“The system is simple and elegant, is closely audited by world financial compliance authorities … and the funding principle has been utilised for more than 60 years in Europe and for certain projects in Asia.”
Mr Wallader pointed out that large parts of Japan’s fast rail development had been funded in this way “because it gets economy-changing major infrastructure supported and built more effectively than any other financial system”.
“Governments, including their statutory bodies, and private enterprises that back this infrastructure funding method, can more rapidly open up new economic growth areas, I believe,” he said. “I can see a day when several local governments would get together to develop, say, a rail loop that linked key agricultural production and tourism areas with a regional airport or port, and this loop could be augmented by solar panels to become an energy production system in its own right.
“It’s possible, with the right kind of regional leadership.”
DEBT FREE COMPLETION
Mr Wallader said a A$160 million bank guarantee against the assets of an enterprise could generate enough cash to support a project of more than $1 billion, providing sufficient monthly cashflow from day one.
He said funds were to be “held in the entity constructing the project or the company engaging in the project development, under their supervision – not waiting on third party inspection of approval for progress drawdowns”.
At the end of the trading contract, the bank guarantee is handed back to the sponsor company “prior to the expiry date, without any prejudice or burden”.
“At the completion of the trading period contracted, usually just a few years, that infrastructure would be debt free and effectively owned by the government entities or private enterprise that commissioned the project,” Mr Wallader said.
“The reason the platform has been re-organised for Australia is that the European financiers see enormous prospects for our national infrastructure development and can see that a great many projects would get off the ground, given the right financial opportunity.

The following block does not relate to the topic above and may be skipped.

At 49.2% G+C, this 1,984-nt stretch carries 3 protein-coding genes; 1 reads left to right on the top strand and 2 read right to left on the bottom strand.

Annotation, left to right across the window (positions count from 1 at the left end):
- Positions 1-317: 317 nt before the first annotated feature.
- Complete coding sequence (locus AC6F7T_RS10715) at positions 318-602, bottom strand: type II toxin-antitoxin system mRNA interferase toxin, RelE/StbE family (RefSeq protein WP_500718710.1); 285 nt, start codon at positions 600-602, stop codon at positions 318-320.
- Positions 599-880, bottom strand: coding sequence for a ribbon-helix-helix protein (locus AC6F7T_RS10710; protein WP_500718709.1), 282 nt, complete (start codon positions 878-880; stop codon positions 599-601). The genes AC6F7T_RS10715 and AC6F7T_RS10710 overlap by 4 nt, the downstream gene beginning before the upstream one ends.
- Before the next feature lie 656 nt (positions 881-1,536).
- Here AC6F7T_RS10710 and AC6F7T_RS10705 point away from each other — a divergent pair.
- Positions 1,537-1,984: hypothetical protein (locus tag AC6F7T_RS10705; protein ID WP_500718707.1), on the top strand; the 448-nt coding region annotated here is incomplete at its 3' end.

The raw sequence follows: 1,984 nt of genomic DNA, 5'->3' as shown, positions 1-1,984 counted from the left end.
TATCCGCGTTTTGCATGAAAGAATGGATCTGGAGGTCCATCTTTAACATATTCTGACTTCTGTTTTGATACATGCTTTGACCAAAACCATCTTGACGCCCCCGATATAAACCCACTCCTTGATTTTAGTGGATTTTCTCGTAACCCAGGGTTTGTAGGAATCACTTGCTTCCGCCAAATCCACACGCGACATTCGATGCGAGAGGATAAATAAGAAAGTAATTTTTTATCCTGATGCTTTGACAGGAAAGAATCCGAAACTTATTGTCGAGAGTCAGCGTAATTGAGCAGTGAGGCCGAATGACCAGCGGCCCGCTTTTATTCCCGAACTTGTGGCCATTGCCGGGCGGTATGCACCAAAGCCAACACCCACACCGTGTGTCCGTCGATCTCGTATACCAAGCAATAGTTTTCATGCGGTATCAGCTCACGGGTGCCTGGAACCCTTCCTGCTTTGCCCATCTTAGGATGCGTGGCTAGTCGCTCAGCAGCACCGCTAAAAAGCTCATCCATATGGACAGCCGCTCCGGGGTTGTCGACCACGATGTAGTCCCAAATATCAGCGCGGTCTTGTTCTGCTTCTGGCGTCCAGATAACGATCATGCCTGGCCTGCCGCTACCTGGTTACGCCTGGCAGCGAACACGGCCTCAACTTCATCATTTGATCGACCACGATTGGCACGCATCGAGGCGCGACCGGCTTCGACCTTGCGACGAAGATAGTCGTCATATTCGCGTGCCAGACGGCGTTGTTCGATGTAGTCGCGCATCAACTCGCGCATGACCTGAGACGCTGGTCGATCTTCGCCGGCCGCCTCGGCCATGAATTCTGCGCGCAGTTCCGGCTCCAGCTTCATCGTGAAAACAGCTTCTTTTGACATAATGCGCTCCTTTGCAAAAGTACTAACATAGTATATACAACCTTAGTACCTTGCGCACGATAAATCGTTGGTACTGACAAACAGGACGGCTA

“I hope I will be able to play a role in bringing at least some of them to fruition through this highly innovative secure audited financial system.”
TRIED TO HELP ARRIUM
Mr Wallader has been making progress in plans to assist Northern Australia’s substantial infrastructure development proposals, and he has also tried to recover Arrium from voluntary administration and sale – but unfortunately to no avail.
His initial bid, to use a $500 million guarantee from Australia’s big four banks as secured creditors for the 94 companies of steelmaker Arrium – which went into voluntary administration in early 2016 – was turned down by the appointed administrator, due to the Deed of Company Arrangement (DOCA) requirement and the discovery of an ‘out of the ordinary’ position of the ‘Big Four’ banks position of ranking as creditors.
That was even in spite of Mr Wallader’s plan to return 100 cents in the dollar to all creditors and return the company debt free to its shareholders. He was also planning to use the trading platform to fund research into Australian steelmaking, to help extend Arrium’s market advantage.
Mr Wallader said the trading platform’s management had accepted his proposal as a viable option because of the role Arrium was destined to play in the development of rail infrastructure and other major public projects.
He said he was disappointed by the disinterest of the banks in his proposal – which he presented to them on several occasions from September 2016 to May 2017 – until he discovered (and it was confirmed by the administrator in writing, 11 months after his initial approach) that the banks were not secured creditors of Arrium as he would have expected them to be, with a total of A$2billion combined exposure.
He had not factored such a peculiar possibility into his proposal calculations.
“That was a shock, I can tell you, to discover that,” Mr Wallader said. “I did not think such an oversight was possible in today’s banking environment in Australia.
“It’s a shame because I think we had the best outcome possible for Arrium and the Australian economy covered up until that point.”